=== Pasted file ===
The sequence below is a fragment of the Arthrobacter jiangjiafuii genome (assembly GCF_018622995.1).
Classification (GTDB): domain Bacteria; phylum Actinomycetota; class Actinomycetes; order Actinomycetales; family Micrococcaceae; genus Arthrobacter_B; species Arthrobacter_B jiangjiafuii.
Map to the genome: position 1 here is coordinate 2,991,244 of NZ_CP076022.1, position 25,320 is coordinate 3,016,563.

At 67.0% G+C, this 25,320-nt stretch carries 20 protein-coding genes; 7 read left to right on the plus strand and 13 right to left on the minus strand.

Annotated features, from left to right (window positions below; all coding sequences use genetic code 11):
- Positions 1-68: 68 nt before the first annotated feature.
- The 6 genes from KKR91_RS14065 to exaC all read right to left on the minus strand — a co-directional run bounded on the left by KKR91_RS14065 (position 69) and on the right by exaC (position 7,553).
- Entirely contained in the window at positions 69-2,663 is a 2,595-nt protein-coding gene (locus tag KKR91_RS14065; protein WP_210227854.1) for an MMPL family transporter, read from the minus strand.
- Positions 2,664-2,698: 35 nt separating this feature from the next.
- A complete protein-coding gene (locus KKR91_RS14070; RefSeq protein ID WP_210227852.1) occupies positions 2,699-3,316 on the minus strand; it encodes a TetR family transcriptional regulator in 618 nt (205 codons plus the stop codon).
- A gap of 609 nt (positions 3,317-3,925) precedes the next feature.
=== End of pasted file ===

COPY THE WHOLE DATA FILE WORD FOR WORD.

The sequence below is a fragment of the Arthrobacter jiangjiafuii genome (assembly GCF_018622995.1).
Classification (GTDB): domain Bacteria; phylum Actinomycetota; class Actinomycetes; order Actinomycetales; family Micrococcaceae; genus Arthrobacter_B; species Arthrobacter_B jiangjiafuii.
Map to the genome: position 1 here is coordinate 2,991,244 of NZ_CP076022.1, position 25,320 is coordinate 3,016,563.

At 67.0% G+C, this 25,320-nt stretch carries 20 protein-coding genes; 7 read left to right on the plus strand and 13 right to left on the minus strand.

Annotated features, from left to right (window positions below; all coding sequences use genetic code 11):
- Positions 1-68: 68 nt before the first annotated feature.
- The 6 genes from KKR91_RS14065 to exaC all read right to left on the minus strand — a co-directional run bounded on the left by KKR91_RS14065 (position 69) and on the right by exaC (position 7,553).
- Entirely contained in the window at positions 69-2,663 is a 2,595-nt protein-coding gene (locus tag KKR91_RS14065; protein WP_210227854.1) for an MMPL family transporter, read from the minus strand.
- Positions 2,664-2,698: 35 nt separating this feature from the next.
- A complete protein-coding gene (locus KKR91_RS14070; RefSeq protein ID WP_210227852.1) occupies positions 2,699-3,316 on the minus strand; it encodes a TetR family transcriptional regulator in 618 nt (205 codons plus the stop codon).
- A gap of 609 nt (positions 3,317-3,925) precedes the next feature.